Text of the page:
Building Solutions. Supporting Communities. Advancing Justice.
Office of Juvenile Justice and Delinquency Prevention, Working for Youth Justice and Safety
Multimedia Use Home
skip navigationAbout OJJDPE-NewsOJJDP resources organized topicallyFundingProgramsState representatives and organizations that administer OJJDP programsPublicationsleft navigation groupPublications SearchNCJRS LibraryTypes of PublicationsList of All PublicationsOJJDP Research and StatisticsOJJDP conferences, teleconferences, and juvenile justice-related events Tools Home
   Home > Publications > Abstract

    Publication Abstract

Polyvictimization: Children's Exposure to Multiple Types of Violence, Crime, and Abuse
(NCJ 235504) October 2011
OJJDP National Survey of Children’s Exposure to Violence Series, Bulletin, 12 page(s)
David Finkelhor, Heather Turner, Sherry Hamby and Richard Ormrod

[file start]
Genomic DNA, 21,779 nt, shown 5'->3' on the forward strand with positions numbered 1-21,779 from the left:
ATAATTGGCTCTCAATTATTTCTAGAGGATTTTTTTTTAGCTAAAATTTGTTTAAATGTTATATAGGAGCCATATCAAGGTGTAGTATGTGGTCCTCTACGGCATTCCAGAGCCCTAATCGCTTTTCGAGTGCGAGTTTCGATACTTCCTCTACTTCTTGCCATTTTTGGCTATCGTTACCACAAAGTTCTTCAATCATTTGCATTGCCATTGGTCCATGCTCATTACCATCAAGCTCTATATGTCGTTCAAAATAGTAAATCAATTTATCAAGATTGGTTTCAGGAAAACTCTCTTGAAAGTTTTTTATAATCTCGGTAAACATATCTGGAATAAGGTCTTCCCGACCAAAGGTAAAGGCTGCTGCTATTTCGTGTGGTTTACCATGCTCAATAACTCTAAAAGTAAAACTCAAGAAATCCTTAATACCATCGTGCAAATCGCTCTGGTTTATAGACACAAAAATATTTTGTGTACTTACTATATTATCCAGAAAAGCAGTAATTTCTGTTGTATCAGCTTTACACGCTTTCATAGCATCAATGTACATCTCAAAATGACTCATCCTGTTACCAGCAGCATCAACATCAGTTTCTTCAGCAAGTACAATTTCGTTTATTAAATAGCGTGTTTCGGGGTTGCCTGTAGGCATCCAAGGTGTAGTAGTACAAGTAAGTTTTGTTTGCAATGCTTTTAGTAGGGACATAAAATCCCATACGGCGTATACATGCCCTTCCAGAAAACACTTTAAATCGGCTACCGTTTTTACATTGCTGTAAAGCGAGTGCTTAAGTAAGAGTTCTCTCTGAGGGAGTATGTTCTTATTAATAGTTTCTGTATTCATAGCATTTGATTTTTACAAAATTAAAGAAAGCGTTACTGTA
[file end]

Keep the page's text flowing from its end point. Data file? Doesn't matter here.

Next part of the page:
Presents the findings of the National Survey of Children's Exposure to Violence (NatSCEV) regarding children's direct exposure to multiple types of violence, crime, and abuse, also known as polyvictimization. Children and youth who are exposed to multiple types of violence are at particularly high risk for lasting physical, mental, and emotional harm, even compared with children who experience repeated exposures to a single type of violence. Among the key findings: 8 percent of all youth in the nationally representative NatSCEV sample had seven or more different kinds of exposures to violence, crime, and abuse in the past year. These youth also had a disproportionate share of the most serious kinds of victimizations, such as sexual victimization and parental maltreatment. Polyvictimization was most likely to start near the beginning of grade school and the beginning of high school and tended to persist over time. It was associated with a cluster of four prior circumstances or pathways: living in a violent family, living in a distressed and chaotic family, living in a violent neighborhood, and having preexisting psychological symptoms. In addition, polyvictims are overrepresented among certain demographic groups, including boys, African American children, and children in single-parent, stepparent, and other adult caregiver families. This is the third in a series of bulletins that present findings from NatSCEV, the most comprehensive nationwide survey to date of the incidence and prevalence of children's exposure to violence across all ages, settings, and timeframes.